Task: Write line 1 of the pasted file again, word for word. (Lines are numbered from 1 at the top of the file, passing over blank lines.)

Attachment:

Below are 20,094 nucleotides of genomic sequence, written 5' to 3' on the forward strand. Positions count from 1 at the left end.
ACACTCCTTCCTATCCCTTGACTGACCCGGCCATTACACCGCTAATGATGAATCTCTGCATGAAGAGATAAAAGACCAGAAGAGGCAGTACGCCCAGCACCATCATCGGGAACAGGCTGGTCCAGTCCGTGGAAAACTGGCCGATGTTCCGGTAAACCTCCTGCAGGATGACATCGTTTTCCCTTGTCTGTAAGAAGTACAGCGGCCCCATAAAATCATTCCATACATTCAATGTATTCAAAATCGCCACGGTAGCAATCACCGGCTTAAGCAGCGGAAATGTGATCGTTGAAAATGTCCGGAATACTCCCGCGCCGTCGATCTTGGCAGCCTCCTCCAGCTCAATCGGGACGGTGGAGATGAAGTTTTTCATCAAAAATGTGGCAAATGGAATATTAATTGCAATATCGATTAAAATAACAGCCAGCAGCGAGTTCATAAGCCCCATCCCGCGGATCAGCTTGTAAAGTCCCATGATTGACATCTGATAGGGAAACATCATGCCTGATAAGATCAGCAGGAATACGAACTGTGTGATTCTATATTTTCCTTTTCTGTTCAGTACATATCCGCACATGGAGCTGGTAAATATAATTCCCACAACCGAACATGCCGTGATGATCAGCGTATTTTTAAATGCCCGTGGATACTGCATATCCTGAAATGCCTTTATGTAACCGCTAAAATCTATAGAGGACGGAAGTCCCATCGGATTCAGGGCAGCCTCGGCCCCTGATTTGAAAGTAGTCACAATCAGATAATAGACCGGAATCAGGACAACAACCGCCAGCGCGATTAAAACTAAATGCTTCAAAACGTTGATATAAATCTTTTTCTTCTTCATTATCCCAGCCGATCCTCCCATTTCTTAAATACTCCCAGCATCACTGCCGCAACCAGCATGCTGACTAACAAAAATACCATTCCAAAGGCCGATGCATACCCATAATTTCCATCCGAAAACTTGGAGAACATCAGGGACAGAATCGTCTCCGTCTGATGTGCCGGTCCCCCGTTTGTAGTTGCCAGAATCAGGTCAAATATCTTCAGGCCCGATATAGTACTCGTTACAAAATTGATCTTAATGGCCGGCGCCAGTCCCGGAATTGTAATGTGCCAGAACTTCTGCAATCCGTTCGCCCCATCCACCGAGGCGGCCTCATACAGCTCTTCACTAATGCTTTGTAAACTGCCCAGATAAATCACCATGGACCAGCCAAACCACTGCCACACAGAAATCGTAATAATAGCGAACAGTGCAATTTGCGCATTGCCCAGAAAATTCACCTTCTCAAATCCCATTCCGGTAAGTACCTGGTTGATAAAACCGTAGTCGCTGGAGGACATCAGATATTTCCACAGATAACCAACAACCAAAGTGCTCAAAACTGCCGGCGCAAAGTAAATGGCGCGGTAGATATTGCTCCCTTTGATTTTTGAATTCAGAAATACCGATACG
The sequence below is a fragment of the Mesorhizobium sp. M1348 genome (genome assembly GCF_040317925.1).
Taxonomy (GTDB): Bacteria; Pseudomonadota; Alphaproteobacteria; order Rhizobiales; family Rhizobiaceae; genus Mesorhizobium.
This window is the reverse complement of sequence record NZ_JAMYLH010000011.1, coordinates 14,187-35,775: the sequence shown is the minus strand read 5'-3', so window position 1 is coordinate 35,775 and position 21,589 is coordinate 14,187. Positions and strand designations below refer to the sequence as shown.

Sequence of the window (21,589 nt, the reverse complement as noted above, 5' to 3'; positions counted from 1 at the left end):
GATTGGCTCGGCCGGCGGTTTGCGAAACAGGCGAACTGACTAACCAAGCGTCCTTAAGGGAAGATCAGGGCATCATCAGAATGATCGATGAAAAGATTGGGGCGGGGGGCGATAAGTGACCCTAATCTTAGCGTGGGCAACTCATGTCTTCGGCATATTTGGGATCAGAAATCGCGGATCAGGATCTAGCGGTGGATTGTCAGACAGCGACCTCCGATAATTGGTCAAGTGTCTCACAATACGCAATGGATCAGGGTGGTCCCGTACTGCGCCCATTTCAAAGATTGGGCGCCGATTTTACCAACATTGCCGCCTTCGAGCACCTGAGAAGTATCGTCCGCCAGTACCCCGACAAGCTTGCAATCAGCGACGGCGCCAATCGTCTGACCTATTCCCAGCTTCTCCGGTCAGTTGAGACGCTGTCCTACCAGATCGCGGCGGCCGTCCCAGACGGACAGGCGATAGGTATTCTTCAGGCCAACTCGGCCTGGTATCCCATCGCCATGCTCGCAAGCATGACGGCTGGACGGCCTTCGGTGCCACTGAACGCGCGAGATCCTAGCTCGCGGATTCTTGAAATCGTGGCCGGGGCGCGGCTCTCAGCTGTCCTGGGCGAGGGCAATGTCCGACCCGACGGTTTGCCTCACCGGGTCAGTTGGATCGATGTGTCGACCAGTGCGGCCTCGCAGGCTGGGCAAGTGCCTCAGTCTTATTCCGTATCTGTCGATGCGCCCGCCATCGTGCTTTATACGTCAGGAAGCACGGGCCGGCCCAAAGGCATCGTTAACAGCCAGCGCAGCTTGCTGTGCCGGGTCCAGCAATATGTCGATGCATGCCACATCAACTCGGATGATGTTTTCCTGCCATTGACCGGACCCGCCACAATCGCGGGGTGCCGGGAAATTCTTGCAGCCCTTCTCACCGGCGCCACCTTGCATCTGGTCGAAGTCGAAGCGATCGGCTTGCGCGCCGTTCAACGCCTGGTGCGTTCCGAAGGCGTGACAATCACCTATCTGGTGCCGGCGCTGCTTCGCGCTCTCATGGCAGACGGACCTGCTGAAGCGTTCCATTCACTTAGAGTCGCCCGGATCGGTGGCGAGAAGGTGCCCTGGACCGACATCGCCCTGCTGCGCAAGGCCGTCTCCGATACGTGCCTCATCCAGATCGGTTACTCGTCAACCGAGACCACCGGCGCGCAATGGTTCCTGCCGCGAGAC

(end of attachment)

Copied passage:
Below are 20,094 nucleotides of genomic sequence, written 5' to 3' on the forward strand. Positions count from 1 at the left end.